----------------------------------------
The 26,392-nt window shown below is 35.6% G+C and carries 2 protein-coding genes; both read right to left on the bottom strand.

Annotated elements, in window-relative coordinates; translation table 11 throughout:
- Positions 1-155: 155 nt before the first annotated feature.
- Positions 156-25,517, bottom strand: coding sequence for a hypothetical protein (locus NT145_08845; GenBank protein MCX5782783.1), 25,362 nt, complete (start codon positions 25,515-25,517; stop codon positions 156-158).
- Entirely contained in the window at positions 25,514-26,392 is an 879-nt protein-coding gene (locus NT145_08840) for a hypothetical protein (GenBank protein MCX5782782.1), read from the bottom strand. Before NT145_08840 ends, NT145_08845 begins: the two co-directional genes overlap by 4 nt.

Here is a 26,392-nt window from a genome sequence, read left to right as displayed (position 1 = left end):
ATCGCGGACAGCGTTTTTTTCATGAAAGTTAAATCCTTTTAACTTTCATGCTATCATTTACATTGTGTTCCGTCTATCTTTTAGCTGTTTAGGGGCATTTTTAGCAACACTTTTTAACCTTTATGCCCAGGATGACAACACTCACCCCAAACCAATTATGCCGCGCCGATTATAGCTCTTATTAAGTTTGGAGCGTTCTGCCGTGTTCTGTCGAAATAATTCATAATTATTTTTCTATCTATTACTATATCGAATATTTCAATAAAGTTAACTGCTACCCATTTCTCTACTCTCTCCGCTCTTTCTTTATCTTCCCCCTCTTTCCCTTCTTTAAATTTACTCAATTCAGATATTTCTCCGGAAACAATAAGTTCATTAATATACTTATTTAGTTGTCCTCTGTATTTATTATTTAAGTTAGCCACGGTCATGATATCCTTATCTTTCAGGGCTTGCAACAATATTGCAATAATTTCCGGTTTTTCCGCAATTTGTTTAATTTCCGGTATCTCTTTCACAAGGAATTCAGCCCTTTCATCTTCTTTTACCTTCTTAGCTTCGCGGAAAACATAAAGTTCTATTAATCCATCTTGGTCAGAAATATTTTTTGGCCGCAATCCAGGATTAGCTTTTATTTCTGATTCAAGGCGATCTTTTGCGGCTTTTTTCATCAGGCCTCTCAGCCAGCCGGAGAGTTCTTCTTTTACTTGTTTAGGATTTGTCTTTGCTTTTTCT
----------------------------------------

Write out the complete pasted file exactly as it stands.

The 26,392-nt window shown below is 35.6% G+C and carries 2 protein-coding genes; both read right to left on the bottom strand.

Annotated elements, in window-relative coordinates; translation table 11 throughout:
- Positions 1-155: 155 nt before the first annotated feature.
- Positions 156-25,517, bottom strand: coding sequence for a hypothetical protein (locus NT145_08845; GenBank protein MCX5782783.1), 25,362 nt, complete (start codon positions 25,515-25,517; stop codon positions 156-158).
- Entirely contained in the window at positions 25,514-26,392 is an 879-nt protein-coding gene (locus NT145_08840) for a hypothetical protein (GenBank protein MCX5782782.1), read from the bottom strand. Before NT145_08840 ends, NT145_08845 begins: the two co-directional genes overlap by 4 nt.

Here is a 26,392-nt window from a genome sequence, read left to right as displayed (position 1 = left end):
ATCGCGGACAGCGTTTTTTTCATGAAAGTTAAATCCTTTTAACTTTCATGCTATCATTTACATTGTGTTCCGTCTATCTTTTAGCTGTTTAGGGGCATTTTTAGCAACACTTTTTAACCTTTATGCCCAGGATGACAACACTCACCCCAAACCAATTATGCCGCGCCGATTATAGCTCTTATTAAGTTTGGAGCGTTCTGCCGTGTTCTGTCGAAATAATTCATAATTATTTTTCTATCTATTACTATATCGAATATTTCAATAAAGTTAACTGCTACCCATTTCTCTACTCTCTCCGCTCTTTCTTTATCTTCCCCCTCTTTCCCTTCTTTAAATTTACTCAATTCAGATATTTCTCCGGAAACAATAAGTTCATTAATATACTTATTTAGTTGTCCTCTGTATTTATTATTTAAGTTAGCCACGGTCATGATATCCTTATCTTTCAGGGCTTGCAACAATATTGCAATAATTTCCGGTTTTTCCGCAATTTGTTTAATTTCCGGTATCTCTTTCACAAGGAATTCAGCCCTTTCATCTTCTTTTACCTTCTTAGCTTCGCGGAAAACATAAAGTTCTATTAATCCATCTTGGTCAGAAATATTTTTTGGCCGCAATCCAGGATTAGCTTTTATTTCTGATTCAAGGCGATCTTTTGCGGCTTTTTTCATCAGGCCTCTCAGCCAGCCGGAGAGTTCTTCTTTTACTTGTTTAGGATTTGTCTTTGCTTTTTCT